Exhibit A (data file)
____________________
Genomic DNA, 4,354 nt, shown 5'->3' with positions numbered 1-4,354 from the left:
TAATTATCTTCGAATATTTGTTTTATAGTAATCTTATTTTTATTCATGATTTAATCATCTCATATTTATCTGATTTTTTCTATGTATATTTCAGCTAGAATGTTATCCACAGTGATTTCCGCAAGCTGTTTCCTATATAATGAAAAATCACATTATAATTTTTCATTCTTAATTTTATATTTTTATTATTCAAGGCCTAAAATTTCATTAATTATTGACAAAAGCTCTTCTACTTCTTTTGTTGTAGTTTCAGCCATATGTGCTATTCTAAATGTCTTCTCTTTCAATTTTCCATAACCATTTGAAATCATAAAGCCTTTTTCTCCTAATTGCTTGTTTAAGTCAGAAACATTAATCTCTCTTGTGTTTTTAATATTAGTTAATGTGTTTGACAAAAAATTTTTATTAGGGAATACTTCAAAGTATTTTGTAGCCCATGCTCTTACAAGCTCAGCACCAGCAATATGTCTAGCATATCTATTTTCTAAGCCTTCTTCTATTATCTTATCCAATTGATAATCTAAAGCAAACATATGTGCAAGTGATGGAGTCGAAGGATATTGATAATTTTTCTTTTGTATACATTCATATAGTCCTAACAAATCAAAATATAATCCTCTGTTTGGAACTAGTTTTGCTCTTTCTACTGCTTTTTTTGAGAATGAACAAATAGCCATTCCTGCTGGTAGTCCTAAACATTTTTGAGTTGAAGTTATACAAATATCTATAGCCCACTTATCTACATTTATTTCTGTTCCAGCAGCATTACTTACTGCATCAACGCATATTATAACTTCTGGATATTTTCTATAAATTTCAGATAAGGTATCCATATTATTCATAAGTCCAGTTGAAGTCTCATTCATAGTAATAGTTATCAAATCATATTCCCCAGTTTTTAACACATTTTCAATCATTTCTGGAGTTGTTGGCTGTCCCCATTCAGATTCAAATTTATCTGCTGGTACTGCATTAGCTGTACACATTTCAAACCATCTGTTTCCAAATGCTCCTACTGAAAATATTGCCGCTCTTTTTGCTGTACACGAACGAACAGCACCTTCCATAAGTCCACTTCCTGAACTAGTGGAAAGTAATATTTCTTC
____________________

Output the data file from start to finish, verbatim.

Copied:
Genomic DNA, 4,354 nt, shown 5'->3' with positions numbered 1-4,354 from the left:
TAATTATCTTCGAATATTTGTTTTATAGTAATCTTATTTTTATTCATGATTTAATCATCTCATATTTATCTGATTTTTTCTATGTATATTTCAGCTAGAATGTTATCCACAGTGATTTCCGCAAGCTGTTTCCTATATAATGAAAAATCACATTATAATTTTTCATTCTTAATTTTATATTTTTATTATTCAAGGCCTAAAATTTCATTAATTATTGACAAAAGCTCTTCTACTTCTTTTGTTGTAGTTTCAGCCATATGTGCTATTCTAAATGTCTTCTCTTTCAATTTTCCATAACCATTTGAAATCATAAAGCCTTTTTCTCCTAATTGCTTGTTTAAGTCAGAAACATTAATCTCTCTTGTGTTTTTAATATTAGTTAATGTGTTTGACAAAAAATTTTTATTAGGGAATACTTCAAAGTATTTTGTAGCCCATGCTCTTACAAGCTCAGCACCAGCAATATGTCTAGCATATCTATTTTCTAAGCCTTCTTCTATTATCTTATCCAATTGATAATCTAAAGCAAACATATGTGCAAGTGATGGAGTCGAAGGATATTGATAATTTTTCTTTTGTATACATTCATATAGTCCTAACAAATCAAAATATAATCCTCTGTTTGGAACTAGTTTTGCTCTTTCTACTGCTTTTTTTGAGAATGAACAAATAGCCATTCCTGCTGGTAGTCCTAAACATTTTTGAGTTGAAGTTATACAAATATCTATAGCCCACTTATCTACATTTATTTCTGTTCCAGCAGCATTACTTACTGCATCAACGCATATTATAACTTCTGGATATTTTCTATAAATTTCAGATAAGGTATCCATATTATTCATAAGTCCAGTTGAAGTCTCATTCATAGTAATAGTTATCAAATCATATTCCCCAGTTTTTAACACATTTTCAATCATTTCTGGAGTTGTTGGCTGTCCCCATTCAGATTCAAATTTATCTGCTGGTACTGCATTAGCTGTACACATTTCAAACCATCTGTTTCCAAATGCTCCTACTGAAAATATTGCCGCTCTTTTTGCTGTACACGAACGAACAGCACCTTCCATAAGTCCACTTCCTGAACTAGTGGAAAGTAATATTTCTTC